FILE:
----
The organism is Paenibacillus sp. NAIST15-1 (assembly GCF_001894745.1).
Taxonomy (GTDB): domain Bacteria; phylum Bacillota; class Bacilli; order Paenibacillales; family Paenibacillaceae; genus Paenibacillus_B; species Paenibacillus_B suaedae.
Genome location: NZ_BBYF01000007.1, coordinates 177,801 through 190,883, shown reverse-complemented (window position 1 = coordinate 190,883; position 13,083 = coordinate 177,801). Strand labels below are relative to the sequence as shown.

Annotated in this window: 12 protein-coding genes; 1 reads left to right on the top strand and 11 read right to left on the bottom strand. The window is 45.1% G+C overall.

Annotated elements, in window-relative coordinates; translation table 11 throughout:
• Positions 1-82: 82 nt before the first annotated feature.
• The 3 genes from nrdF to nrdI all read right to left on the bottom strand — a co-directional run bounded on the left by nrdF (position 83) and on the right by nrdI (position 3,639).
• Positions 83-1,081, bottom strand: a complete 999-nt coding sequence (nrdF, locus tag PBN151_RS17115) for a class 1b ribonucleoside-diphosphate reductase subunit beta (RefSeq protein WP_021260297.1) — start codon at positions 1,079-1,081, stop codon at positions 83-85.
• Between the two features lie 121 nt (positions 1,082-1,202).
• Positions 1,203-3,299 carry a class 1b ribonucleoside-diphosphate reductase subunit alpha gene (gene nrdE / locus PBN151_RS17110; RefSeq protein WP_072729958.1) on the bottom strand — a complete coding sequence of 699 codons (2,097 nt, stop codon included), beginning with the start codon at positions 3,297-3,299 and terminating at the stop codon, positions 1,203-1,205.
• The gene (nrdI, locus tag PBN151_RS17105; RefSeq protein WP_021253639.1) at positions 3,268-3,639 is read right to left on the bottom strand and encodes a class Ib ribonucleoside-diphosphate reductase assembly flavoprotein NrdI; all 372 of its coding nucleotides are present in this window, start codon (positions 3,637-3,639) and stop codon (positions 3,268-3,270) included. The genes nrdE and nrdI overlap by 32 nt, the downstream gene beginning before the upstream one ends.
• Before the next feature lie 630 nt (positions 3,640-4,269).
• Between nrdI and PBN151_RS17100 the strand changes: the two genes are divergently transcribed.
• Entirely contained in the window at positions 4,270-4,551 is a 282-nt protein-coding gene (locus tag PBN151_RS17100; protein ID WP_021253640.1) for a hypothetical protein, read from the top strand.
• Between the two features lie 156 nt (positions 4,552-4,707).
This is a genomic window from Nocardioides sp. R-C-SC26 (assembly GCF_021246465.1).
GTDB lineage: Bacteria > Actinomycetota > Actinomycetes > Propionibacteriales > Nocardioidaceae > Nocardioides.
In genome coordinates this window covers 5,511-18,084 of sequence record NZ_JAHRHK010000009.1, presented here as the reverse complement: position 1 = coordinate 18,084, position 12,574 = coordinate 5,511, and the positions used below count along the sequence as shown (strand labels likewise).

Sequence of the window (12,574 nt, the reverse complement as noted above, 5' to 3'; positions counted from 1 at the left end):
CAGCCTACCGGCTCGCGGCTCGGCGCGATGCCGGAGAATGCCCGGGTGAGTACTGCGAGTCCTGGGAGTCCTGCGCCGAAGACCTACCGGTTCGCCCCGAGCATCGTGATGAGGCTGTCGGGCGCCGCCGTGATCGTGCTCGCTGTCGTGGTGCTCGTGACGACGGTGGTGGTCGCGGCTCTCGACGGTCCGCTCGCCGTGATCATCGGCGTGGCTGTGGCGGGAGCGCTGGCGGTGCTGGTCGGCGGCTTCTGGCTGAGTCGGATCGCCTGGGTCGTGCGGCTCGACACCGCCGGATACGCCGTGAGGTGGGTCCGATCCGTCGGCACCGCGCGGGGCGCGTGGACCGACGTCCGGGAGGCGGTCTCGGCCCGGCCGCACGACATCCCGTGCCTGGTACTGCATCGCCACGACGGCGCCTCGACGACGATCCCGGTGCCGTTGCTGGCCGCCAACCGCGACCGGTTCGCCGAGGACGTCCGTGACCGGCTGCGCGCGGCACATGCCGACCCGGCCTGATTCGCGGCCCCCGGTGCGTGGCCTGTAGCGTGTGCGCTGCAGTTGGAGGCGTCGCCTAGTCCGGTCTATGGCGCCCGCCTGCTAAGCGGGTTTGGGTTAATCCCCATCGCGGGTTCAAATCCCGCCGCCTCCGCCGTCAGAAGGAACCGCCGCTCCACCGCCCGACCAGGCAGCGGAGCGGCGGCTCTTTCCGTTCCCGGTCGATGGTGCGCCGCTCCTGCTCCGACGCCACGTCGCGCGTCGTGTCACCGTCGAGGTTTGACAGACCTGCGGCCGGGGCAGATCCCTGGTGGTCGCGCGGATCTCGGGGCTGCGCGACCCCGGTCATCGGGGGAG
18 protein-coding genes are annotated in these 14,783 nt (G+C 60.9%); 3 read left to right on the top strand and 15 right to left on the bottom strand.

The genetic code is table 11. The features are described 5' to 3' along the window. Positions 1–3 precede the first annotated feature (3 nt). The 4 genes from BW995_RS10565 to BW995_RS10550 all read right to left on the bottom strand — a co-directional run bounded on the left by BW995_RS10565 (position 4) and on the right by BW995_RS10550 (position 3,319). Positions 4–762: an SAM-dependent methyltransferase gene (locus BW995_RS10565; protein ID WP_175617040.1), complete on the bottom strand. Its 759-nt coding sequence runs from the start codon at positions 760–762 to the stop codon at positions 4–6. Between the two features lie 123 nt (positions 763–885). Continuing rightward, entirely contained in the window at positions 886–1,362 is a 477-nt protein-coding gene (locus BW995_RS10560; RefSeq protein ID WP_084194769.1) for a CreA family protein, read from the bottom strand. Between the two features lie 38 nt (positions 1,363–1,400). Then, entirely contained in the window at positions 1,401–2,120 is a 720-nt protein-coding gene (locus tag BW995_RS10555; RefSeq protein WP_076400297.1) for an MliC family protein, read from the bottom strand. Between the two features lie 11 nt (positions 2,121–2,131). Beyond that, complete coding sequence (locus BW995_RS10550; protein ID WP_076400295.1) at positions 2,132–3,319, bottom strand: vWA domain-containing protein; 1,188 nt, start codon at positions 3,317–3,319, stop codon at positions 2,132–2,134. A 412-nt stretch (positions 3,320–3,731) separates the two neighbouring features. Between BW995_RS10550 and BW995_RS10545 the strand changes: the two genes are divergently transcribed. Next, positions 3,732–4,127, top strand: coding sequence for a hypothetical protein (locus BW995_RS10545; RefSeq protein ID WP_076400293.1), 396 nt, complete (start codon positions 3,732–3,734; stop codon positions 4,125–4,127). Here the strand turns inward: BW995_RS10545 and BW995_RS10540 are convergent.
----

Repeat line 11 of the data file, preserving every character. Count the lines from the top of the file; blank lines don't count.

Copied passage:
• The gene (nrdI, locus tag PBN151_RS17105; RefSeq protein WP_021253639.1) at positions 3,268-3,639 is read right to left on the bottom strand and encodes a class Ib ribonucleoside-diphosphate reductase assembly flavoprotein NrdI; all 372 of its coding nucleotides are present in this window, start codon (positions 3,637-3,639) and stop codon (positions 3,268-3,270) included. The genes nrdE and nrdI overlap by 32 nt, the downstream gene beginning before the upstream one ends.